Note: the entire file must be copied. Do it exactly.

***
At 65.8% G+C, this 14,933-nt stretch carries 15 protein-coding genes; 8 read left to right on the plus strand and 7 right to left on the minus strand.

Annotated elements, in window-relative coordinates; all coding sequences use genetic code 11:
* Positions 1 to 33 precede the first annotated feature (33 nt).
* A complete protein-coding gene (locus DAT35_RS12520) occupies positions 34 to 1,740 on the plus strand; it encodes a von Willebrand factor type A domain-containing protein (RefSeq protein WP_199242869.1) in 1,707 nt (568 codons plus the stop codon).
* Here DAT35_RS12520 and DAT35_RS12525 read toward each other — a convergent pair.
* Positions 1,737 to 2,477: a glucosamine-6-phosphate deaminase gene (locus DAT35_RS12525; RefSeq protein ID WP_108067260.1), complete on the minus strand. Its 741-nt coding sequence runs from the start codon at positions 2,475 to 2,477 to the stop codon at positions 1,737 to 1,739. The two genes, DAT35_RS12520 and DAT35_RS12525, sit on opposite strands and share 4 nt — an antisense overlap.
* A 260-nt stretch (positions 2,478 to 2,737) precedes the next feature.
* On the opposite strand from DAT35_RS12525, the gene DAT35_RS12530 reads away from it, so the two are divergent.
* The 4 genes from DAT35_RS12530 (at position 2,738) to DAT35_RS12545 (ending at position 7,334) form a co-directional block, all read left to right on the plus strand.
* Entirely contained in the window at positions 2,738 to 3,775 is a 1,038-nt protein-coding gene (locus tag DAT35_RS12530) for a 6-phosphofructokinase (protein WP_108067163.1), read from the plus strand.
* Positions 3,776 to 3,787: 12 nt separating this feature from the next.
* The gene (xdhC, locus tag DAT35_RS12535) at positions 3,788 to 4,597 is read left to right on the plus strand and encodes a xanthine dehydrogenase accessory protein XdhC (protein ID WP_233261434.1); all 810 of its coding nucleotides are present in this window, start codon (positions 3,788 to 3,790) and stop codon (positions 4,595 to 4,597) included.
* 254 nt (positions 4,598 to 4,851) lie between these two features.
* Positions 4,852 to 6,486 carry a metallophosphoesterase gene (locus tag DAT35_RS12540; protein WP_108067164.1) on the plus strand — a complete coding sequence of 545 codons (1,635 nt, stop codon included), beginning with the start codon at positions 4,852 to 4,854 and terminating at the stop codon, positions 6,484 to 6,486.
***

At 65.8% G+C, this 14,933-nt stretch carries 15 protein-coding genes; 8 read left to right on the plus strand and 7 right to left on the minus strand.

Annotated elements, in window-relative coordinates; all coding sequences use genetic code 11:
* Positions 1 to 33 precede the first annotated feature (33 nt).
* A complete protein-coding gene (locus DAT35_RS12520) occupies positions 34 to 1,740 on the plus strand; it encodes a von Willebrand factor type A domain-containing protein (RefSeq protein WP_199242869.1) in 1,707 nt (568 codons plus the stop codon).
* Here DAT35_RS12520 and DAT35_RS12525 read toward each other — a convergent pair.
* Positions 1,737 to 2,477: a glucosamine-6-phosphate deaminase gene (locus DAT35_RS12525; RefSeq protein ID WP_108067260.1), complete on the minus strand. Its 741-nt coding sequence runs from the start codon at positions 2,475 to 2,477 to the stop codon at positions 1,737 to 1,739. The two genes, DAT35_RS12520 and DAT35_RS12525, sit on opposite strands and share 4 nt — an antisense overlap.
* A 260-nt stretch (positions 2,478 to 2,737) precedes the next feature.
* On the opposite strand from DAT35_RS12525, the gene DAT35_RS12530 reads away from it, so the two are divergent.
* The 4 genes from DAT35_RS12530 (at position 2,738) to DAT35_RS12545 (ending at position 7,334) form a co-directional block, all read left to right on the plus strand.
* Entirely contained in the window at positions 2,738 to 3,775 is a 1,038-nt protein-coding gene (locus tag DAT35_RS12530) for a 6-phosphofructokinase (protein WP_108067163.1), read from the plus strand.
* Positions 3,776 to 3,787: 12 nt separating this feature from the next.
* The gene (xdhC, locus tag DAT35_RS12535) at positions 3,788 to 4,597 is read left to right on the plus strand and encodes a xanthine dehydrogenase accessory protein XdhC (protein ID WP_233261434.1); all 810 of its coding nucleotides are present in this window, start codon (positions 3,788 to 3,790) and stop codon (positions 4,595 to 4,597) included.
* 254 nt (positions 4,598 to 4,851) lie between these two features.
* Positions 4,852 to 6,486 carry a metallophosphoesterase gene (locus tag DAT35_RS12540; protein WP_108067164.1) on the plus strand — a complete coding sequence of 545 codons (1,635 nt, stop codon included), beginning with the start codon at positions 4,852 to 4,854 and terminating at the stop codon, positions 6,484 to 6,486.